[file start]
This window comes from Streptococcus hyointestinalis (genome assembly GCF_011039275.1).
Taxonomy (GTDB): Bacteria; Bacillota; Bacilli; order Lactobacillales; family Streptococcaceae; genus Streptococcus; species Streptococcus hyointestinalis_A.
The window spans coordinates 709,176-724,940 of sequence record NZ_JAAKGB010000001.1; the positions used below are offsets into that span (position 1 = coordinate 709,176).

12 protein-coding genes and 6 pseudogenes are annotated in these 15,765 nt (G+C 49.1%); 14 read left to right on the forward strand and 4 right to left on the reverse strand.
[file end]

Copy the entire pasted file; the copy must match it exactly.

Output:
This window comes from Streptococcus hyointestinalis (genome assembly GCF_011039275.1).
Taxonomy (GTDB): Bacteria; Bacillota; Bacilli; order Lactobacillales; family Streptococcaceae; genus Streptococcus; species Streptococcus hyointestinalis_A.
The window spans coordinates 709,176-724,940 of sequence record NZ_JAAKGB010000001.1; the positions used below are offsets into that span (position 1 = coordinate 709,176).

12 protein-coding genes and 6 pseudogenes are annotated in these 15,765 nt (G+C 49.1%); 14 read left to right on the forward strand and 4 right to left on the reverse strand.